- Android vs. Nokia's raft of SW efforts related to mobile environments, and Nokia's stated strategy of relying on three revenue streams deriving from handsets, Web services, and mobile content.
- Google has a lot of smart people, many of whom are hired out of MIT (probably from the same building where the W3C is headquartered).
- Unconfirmed reports that upon visiting W3C in Cambridge MA one or two years ago, Eric Schmidt commented that there was lots of "good stuff" going on there (but no research contracts were forthcoming).
- I just searched on Google's US hiring page and got zero (0) results after using the following nine terms (one at a time with no operators): rdf, owl, sparql, ontology, semantic, uri (although url only got one result), linked, triple, graph.
- Google's a member of the W3C and since May 1, 2008 nineteen (19) individuals with "@google.com" in their email address have posted on the W3C's public mailing lists (the lists that the working groups use). Some are quite prolific, particularly if they're chairing a working group. Lots of focus on geolocation.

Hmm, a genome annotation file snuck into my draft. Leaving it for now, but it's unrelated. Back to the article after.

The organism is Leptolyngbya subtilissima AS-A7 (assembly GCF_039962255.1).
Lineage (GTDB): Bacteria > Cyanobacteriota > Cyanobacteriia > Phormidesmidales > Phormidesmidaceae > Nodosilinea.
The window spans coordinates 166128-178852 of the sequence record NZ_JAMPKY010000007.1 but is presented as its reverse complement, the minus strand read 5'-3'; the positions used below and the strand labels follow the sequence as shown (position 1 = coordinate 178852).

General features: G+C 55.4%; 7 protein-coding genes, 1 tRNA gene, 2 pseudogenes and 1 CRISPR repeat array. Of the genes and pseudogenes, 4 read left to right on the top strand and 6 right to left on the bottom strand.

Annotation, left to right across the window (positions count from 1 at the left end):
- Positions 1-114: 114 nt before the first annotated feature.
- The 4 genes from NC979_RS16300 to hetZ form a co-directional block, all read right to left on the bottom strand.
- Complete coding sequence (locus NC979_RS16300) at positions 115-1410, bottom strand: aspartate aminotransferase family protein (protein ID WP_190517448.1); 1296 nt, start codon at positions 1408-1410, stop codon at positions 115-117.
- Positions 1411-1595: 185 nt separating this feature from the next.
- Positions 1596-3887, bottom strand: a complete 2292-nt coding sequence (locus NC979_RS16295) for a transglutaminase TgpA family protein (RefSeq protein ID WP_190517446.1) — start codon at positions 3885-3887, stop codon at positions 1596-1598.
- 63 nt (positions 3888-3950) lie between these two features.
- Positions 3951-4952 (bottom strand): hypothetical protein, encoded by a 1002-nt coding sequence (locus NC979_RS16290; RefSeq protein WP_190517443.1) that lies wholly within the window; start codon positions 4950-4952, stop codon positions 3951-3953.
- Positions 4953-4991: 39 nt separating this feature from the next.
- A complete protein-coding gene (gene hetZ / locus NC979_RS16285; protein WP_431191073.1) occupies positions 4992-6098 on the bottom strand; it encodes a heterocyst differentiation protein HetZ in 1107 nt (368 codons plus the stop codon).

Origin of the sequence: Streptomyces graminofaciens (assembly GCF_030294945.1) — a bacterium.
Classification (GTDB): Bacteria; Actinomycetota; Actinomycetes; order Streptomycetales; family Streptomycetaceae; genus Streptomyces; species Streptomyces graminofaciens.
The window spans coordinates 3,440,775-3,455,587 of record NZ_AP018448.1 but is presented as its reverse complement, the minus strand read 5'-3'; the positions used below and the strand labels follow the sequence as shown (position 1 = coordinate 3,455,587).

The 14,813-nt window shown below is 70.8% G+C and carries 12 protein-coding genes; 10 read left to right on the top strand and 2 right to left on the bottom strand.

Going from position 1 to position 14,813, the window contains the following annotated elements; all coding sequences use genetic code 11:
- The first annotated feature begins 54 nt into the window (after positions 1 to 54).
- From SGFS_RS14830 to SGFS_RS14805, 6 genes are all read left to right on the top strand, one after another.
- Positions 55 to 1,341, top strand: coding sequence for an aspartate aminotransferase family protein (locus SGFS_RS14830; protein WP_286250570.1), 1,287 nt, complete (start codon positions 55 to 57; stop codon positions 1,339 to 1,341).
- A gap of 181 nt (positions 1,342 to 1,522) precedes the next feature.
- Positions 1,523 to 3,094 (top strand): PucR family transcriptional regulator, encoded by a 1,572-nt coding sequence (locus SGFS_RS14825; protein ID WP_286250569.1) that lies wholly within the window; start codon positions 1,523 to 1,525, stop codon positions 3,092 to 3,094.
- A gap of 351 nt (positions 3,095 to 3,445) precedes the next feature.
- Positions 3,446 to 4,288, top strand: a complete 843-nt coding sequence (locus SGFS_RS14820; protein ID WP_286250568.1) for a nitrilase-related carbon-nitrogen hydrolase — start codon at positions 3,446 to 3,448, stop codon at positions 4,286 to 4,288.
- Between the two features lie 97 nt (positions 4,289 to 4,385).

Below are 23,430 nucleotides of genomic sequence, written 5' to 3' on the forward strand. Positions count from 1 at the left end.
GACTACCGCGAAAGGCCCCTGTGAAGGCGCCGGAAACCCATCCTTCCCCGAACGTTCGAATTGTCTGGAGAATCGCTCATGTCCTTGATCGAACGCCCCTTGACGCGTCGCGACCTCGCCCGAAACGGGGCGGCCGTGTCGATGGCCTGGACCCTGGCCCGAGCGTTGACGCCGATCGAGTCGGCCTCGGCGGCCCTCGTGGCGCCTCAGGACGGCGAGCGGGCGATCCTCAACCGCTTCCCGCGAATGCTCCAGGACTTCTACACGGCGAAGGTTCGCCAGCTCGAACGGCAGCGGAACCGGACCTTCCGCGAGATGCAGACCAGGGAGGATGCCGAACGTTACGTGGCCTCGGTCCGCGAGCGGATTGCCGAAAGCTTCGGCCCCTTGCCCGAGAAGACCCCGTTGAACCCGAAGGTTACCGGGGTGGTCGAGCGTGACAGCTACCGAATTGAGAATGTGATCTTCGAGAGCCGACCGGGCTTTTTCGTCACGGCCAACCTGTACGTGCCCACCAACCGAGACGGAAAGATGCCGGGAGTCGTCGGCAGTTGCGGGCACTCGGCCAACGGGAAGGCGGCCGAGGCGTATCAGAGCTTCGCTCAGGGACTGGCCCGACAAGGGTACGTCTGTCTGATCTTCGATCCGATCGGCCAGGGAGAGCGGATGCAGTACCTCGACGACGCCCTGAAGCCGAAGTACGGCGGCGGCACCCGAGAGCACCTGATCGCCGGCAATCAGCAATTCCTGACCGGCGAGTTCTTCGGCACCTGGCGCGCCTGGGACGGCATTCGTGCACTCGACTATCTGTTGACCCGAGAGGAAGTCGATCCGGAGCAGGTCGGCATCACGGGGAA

My take is that the search terms have either been scrubbed from the posting results, scrubbed from the job descriptions, or Google just isn't hiring anyone with competencies in the nine areas searched on above. I find this last point unlikely for any forward looking company whose reason for being is the Web itself.
I'll persist in my research and report back - I'll also fill in some links to the points above as well.